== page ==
Q&A

Pelosi: I Don’t Want to Be Speaker Again

“No, that’s not my thing. I did that.”

Former Speaker, Current Minority Leader Nancy Pelosi (D-CA)
©2012 Richard A. Bloom
Ben Terris
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Ben Terris
Aug. 29, 2013, 11:09 a.m.

D.C. is a wait-and-then-hurry-up kind of town. After more than a month away, Con­gress re­turns to a full plate. Le­gis­lat­ors need to find a way — and quickly — to pass some kind of short-term budget and deal with the debt ceil­ing. That’s on top of a heated de­bate on im­mig­ra­tion (and don’t even start on the farm bill). House Minor­ity Lead­er Nancy Pelosi spent the sum­mer jet-set­ting around the coun­try, rais­ing money for Demo­crat­ic can­did­ates and in­cum­bents, and par­ti­cip­at­ing in con­fer­ence calls with mem­bers about what they’ve heard from their con­stitu­ents. She read­ily ad­mits that not everything is go­ing the way she would have drawn it up her­self, but she re­mains op­tim­ist­ic that Con­gress will be able to do more than the pub­lic gives it cred­it for. Ed­ited ex­cerpts of her in­ter­view with Na­tion­al Journ­al fol­low.

NJ Be hon­est: Are you kind of dread­ing head­ing back to Con­gress, just to go through the same debt-ceil­ing fights and budget battles?

PELOSI I nev­er dread go­ing back to Con­gress. There’s no great­er priv­ilege than rep­res­ent­ing the people of my dis­trict, on the floor of the Con­gress. So, no, not dread. I do wish it could be dif­fer­ent. There’s no reas­on we can’t be com­ing to some agree­ments. It just keeps hap­pen­ing over and over again.

NJ For a journ­al­ist cov­er­ing Con­gress, it’s start­ing to feel pretty re­pet­it­ive. Does it feel that way on your end?

PELOSI Oh, it’s Ground­hog Day Cent­ral. There’s no ques­tion about that. It’s not pro­duct­ive. It’s a waste of the tax­pay­ers’ dol­lar. It’s a waste of our time. And it’s time that’s not work­ing [for] the Amer­ic­an people. [The Re­pub­lic­ans’] agenda is noth­ing, and their timetable is nev­er. But hav­ing said that, hope­fully there are some among them that real­ize we have a re­spons­ib­il­ity to gov­ern.

NJ Do you think it’s a case of 20 or so Re­pub­lic­ans dom­in­at­ing the con­ver­sa­tion from the right?

PELOSI I think it’s more than 20. Here’s what I have to say to my Re­pub­lic­an friends out there: Take back your party. This isn’t the Grand Old Party that used to have such great lead­er­ship. The name “Re­pub­lic­an” in some ways has been hi­jacked by ob­struc­tion­ists. They are nowhere on the spec­trum of try­ing to get the job done, and they claim the name without bring­ing to it the great­ness, the lead­er­ship of the past.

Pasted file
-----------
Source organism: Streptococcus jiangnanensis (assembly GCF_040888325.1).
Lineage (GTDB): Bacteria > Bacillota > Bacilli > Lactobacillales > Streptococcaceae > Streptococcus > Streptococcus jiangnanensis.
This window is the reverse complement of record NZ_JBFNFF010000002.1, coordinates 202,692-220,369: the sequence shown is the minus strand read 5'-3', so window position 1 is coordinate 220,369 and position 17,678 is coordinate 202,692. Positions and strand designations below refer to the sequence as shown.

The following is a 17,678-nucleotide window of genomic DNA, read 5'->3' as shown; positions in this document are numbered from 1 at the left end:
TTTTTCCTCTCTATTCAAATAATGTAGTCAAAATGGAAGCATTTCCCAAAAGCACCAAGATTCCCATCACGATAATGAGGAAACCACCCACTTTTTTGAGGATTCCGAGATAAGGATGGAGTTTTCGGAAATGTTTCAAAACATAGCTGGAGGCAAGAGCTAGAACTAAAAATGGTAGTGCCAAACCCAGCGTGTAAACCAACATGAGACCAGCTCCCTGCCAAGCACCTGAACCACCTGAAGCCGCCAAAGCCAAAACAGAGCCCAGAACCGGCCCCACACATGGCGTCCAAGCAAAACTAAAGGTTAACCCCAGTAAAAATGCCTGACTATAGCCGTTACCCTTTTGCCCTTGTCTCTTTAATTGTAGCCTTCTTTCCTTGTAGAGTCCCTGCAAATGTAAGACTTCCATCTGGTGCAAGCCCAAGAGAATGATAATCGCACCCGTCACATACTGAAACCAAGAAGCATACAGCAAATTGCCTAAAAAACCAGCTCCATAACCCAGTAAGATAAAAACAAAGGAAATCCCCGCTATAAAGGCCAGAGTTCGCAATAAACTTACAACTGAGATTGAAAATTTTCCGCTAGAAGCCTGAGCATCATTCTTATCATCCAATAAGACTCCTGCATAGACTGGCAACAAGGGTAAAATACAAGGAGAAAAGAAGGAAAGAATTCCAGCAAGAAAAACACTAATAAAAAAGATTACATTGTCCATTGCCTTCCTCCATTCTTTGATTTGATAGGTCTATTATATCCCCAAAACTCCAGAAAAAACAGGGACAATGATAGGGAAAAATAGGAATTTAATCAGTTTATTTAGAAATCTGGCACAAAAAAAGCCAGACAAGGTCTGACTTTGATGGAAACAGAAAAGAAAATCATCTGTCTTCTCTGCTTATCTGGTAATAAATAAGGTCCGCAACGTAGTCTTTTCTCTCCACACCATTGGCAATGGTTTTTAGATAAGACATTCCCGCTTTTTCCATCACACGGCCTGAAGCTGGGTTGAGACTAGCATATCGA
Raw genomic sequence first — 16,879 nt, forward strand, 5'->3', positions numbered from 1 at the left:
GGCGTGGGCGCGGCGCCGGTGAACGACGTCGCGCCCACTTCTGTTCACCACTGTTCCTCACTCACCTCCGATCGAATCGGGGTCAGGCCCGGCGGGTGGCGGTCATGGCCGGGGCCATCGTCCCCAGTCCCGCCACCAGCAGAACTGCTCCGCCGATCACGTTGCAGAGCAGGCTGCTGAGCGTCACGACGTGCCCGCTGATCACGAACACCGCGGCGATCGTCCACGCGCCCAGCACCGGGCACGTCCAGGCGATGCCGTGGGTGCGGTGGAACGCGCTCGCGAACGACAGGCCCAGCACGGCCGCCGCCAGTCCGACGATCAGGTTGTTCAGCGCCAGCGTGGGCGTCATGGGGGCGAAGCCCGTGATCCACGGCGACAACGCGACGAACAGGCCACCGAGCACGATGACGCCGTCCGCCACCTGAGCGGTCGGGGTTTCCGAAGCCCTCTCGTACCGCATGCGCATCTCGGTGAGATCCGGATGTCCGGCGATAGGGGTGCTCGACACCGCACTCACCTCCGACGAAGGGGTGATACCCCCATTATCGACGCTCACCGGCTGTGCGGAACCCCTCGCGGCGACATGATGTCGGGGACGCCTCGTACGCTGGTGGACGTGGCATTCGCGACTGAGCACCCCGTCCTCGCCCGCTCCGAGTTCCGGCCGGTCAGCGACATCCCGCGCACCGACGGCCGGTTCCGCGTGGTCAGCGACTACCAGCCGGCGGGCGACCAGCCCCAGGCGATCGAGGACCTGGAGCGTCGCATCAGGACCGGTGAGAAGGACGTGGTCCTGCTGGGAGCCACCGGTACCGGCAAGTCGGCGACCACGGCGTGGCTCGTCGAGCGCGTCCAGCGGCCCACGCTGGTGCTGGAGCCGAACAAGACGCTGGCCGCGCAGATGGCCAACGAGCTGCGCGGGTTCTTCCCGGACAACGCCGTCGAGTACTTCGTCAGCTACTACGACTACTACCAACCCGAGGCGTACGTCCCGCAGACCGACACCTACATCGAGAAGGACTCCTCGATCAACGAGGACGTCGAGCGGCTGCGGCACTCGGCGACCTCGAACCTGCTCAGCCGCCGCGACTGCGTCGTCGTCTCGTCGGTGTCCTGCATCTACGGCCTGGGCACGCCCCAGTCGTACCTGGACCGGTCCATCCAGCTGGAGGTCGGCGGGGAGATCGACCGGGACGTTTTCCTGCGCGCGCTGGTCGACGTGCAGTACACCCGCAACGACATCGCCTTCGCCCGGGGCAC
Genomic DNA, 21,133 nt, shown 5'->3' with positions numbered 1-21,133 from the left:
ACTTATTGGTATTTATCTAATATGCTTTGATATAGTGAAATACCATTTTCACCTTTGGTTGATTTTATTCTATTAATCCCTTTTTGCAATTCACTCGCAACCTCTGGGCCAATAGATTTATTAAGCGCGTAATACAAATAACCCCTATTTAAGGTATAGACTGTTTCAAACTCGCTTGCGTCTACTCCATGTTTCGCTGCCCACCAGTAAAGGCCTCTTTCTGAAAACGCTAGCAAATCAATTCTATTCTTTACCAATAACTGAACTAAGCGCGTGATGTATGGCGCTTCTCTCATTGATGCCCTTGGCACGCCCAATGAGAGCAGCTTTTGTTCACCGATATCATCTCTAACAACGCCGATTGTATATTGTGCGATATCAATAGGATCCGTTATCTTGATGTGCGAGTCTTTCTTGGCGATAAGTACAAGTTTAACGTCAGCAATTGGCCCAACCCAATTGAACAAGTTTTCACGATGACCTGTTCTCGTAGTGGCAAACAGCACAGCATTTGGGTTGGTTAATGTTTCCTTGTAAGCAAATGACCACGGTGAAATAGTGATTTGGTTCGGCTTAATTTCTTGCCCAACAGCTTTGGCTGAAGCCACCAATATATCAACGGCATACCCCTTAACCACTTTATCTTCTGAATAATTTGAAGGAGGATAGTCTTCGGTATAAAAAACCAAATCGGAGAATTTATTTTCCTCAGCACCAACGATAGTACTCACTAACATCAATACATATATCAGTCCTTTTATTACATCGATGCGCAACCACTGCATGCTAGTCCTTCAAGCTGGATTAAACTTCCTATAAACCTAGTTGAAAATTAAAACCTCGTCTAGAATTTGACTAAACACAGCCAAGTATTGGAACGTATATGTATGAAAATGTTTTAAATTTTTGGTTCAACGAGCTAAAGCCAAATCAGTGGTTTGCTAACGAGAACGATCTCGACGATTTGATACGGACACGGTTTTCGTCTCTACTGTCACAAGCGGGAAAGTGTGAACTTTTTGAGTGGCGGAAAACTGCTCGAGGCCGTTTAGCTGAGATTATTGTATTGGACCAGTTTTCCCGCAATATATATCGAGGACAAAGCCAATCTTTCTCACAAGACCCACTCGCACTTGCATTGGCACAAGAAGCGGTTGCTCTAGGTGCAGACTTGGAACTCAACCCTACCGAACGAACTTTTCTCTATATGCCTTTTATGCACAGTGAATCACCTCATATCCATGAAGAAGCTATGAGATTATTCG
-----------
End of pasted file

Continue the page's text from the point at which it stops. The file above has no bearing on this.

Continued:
NJ Do you feel that a dis­join­ted Re­pub­lic­an Party gives you some lever­age when it comes to their need­ing votes?

PELOSI I only have lever­age if the oth­er side is will­ing to gov­ern. If they are will­ing to gov­ern, we can find com­prom­ise. Not if they are just go­ing to hold their ideo­lo­gic­al po­s­i­tion and say, “We can be ir­re­spons­ible be­cause the Demo­crats are go­ing to be re­spons­ible.”

NJ It’s be­come something of a pas­time in D.C. for people to feel bad for Speak­er John Boehner for hav­ing an un­wieldy caucus. Do you feel for him?

PELOSI I don’t com­ment on their caucus, their lead­er­ship, or the rest of it. He’s the speak­er of the House. I re­spect the job. The po­s­i­tion that he holds is a very ex­al­ted one. I wish his mem­bers would re­spect his po­s­i­tion as much as I do. But if the pur­pose of your call is for me to get in snip­ing at the Re­pub­lic­ans on how they do their busi­ness, I will talk about how it af­fects the Amer­ic­an people.

NJ Do you want to be speak­er again?

PELOSI No, that’s not my thing. I did that.

NJ Demo­crats hoped that this Au­gust would be like 2009, where pres­sure could be put on law­makers in town halls. Did the sum­mer go ac­cord­ing to plan?

PELOSI We were very strong in those town meet­ings in 2009. We saved the Af­ford­able Care Act. If you re­call, they made a fuss, but Demo­crats saved an ini­ti­at­ive that we can now take pride in. It’s a dif­fer­ent kind of a year this year. It’s a calmer de­bate, and the heat is really more on im­mig­ra­tion.

NJ Be­fore the re­cess, the com­mon wis­dom was that im­mig­ra­tion re­form may be dead for the year. What are your thoughts?

PELOSI The House will work its will. If the speak­er wants to do it in pieces, that’s OK with us. But we’re not go­ing away. There’s a con­fid­ence about the in­ev­it­ab­il­ity of it on our side that is up against the in­con­ceiv­ab­il­ity of it to them. And we’re al­ways try­ing to shorten the time between the in­con­ceiv­ab­il­ity and the in­ev­it­able. And we think that’s hap­pen­ing. As Ab­ra­ham Lin­coln said, pub­lic sen­ti­ment is everything — and the pub­lic is speak­ing out on this one.

UP­DATE: 1:10 p.m., Fri­day, Au­gust 30

Speak­er Pelosi’s of­fice blas­ted a press re­lease this af­ter­noon con­test­ing the word­ing of NJ’s ques­tion and ask­ing for a cor­rec­tion. In fact, the re­cor­ded au­dio file sup­ports the ed­ited tran­script above. Here is the ques­tion and an­swer, from the tape:

Na­tion­al Journ­al: Do you wish for the chance for the speak­er po­s­i­tion again?

Pelosi: No, that’s not my thing. I did that.

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